In 2007, Charles launched The Prince's May Day Network, which encourages businesses to take action on climate change. Speaking to the European Parliament on 14 February 2008, he called for European Union leadership in the war against climate change. During the standing ovation that followed, Nigel Farage, the leader of the United Kingdom Independence Party (UKIP), remained seated and went on to describe Charles's advisers as "naive and foolish at best." In a speech to the Low Carbon Prosperity Summit in a European Parliament chamber on 9 February 2011, Charles said that climate change sceptics are playing "a reckless game of roulette" with the planet's future and are having a "corrosive effect" on public opinion. He also articulated the need to protect fisheries and the Amazon rain forest, and to make low-carbon emissions affordable and competitive.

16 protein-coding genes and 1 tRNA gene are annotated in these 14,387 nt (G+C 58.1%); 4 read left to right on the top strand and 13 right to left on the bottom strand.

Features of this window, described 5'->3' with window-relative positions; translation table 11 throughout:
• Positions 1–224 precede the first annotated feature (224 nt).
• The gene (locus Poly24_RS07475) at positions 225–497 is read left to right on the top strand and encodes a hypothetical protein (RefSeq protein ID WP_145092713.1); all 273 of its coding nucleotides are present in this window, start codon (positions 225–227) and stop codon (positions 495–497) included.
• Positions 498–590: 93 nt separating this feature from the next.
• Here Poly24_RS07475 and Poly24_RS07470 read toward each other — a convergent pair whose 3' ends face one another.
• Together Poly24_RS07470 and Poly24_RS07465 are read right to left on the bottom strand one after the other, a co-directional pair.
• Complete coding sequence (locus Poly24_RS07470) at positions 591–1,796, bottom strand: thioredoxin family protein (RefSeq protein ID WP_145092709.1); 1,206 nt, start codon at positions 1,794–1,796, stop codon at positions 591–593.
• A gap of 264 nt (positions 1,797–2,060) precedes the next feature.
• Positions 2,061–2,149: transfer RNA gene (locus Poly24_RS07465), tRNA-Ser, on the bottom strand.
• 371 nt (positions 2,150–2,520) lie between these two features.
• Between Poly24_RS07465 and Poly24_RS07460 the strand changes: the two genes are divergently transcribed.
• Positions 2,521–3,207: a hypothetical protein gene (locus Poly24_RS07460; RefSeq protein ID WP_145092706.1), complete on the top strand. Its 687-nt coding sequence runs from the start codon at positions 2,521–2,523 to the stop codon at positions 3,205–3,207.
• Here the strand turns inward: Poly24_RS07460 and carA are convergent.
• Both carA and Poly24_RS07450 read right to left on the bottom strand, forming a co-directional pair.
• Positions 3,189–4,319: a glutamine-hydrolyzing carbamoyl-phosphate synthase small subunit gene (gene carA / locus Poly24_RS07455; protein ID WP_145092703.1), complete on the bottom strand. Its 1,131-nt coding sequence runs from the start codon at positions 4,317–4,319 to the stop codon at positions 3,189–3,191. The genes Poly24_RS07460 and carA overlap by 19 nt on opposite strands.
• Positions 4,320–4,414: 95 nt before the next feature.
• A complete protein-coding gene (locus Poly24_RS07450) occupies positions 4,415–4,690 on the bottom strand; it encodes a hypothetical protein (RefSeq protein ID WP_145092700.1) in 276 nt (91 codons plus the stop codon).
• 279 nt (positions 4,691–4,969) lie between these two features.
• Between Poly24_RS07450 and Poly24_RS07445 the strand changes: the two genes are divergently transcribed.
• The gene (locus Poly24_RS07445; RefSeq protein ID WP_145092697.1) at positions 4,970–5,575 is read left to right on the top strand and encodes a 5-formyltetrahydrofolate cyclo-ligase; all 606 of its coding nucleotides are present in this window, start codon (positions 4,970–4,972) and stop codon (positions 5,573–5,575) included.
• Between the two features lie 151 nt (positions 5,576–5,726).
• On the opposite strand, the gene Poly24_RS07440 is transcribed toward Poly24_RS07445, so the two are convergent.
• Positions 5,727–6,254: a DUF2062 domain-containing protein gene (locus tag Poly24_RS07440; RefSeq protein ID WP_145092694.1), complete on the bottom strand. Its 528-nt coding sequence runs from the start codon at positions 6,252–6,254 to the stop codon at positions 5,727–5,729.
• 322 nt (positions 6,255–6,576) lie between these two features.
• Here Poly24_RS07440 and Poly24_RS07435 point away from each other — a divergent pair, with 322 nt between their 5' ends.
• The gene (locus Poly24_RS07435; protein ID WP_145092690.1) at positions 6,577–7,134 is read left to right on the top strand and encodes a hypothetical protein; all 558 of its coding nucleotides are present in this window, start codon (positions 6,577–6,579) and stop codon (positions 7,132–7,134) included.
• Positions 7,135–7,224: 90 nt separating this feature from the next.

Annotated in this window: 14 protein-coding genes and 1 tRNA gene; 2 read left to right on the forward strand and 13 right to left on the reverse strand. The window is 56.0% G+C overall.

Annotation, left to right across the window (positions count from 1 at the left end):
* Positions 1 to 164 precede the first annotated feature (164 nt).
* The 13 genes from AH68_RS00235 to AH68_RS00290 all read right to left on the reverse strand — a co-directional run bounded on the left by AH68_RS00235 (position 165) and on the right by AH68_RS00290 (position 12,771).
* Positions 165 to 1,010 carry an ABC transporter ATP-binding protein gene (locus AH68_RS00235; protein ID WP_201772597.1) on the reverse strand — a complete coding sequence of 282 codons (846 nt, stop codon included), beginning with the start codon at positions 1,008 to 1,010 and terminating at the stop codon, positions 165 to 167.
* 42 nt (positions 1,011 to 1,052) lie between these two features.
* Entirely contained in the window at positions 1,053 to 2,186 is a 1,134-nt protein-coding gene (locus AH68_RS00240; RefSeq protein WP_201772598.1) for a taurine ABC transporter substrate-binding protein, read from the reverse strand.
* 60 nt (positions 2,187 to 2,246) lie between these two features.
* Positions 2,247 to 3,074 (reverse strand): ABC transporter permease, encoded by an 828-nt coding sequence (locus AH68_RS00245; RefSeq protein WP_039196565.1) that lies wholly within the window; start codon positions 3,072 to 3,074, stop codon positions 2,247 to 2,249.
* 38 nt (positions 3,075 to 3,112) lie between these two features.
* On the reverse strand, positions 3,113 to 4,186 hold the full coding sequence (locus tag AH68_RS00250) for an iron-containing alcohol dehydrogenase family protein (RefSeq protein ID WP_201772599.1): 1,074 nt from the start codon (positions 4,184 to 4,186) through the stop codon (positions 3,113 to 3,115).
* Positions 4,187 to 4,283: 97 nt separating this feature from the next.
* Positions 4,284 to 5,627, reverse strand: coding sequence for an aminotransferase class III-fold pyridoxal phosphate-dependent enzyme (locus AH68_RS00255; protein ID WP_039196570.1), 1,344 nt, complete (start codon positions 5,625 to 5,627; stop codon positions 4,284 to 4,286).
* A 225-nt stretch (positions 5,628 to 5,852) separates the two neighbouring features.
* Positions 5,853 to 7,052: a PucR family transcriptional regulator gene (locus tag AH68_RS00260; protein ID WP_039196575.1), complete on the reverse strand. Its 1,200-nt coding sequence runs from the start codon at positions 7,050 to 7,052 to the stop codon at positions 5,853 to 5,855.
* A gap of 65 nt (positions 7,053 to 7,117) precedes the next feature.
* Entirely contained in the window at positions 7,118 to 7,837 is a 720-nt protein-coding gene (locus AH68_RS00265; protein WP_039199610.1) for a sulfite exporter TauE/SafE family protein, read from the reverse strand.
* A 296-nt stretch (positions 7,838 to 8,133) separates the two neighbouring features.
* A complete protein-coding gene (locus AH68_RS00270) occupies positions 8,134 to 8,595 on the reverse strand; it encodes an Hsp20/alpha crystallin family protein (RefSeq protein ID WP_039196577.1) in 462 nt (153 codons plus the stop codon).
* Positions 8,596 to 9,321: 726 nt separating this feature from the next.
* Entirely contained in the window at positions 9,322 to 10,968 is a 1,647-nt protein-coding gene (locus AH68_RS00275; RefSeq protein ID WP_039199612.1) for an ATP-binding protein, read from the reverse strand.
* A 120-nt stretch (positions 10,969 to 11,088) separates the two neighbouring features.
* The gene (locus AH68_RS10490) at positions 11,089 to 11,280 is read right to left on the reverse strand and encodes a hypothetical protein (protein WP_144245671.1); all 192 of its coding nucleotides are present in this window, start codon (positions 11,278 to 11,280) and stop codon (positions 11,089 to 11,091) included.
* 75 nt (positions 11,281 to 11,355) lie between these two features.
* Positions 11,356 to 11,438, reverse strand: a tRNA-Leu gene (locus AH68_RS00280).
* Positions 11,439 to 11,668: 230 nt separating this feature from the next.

On 27 August 2012, the Prince of Wales addressed the International Union for Conservation of Nature - World Conservation Congress, supporting the view that grazing animals are needed to keep soils and grassland productive:
"I have been particularly fascinated, for example, by the work of a remarkable man called Allan Savory, in Zimbabwe and other semi arid areas, who has argued for years against the prevailing expert view that is the simple numbers of cattle that drive overgrazing and cause fertile land to become desert. On the contrary, as he has since shown so graphically, the land needs the presence of feeding animals and their droppings for the cycle to be complete, so that soils and grassland areas stay productive. Such that, if you take grazers off the land and lock them away in vast feedlots, the land dies."
Alternative medicine[edit | edit source]
Charles has controversially championed alternative medicine. The Prince's Foundation for Integrated Health attracted opposition from the scientific and medical community over its campaign encouraging general practitioners to offer herbal and other alternative treatments to National Health Service patients, and in May 2006, Charles made a speech at the World Health Assembly in Geneva, urging the integration of conventional and alternative medicine and arguing for homoeopathy.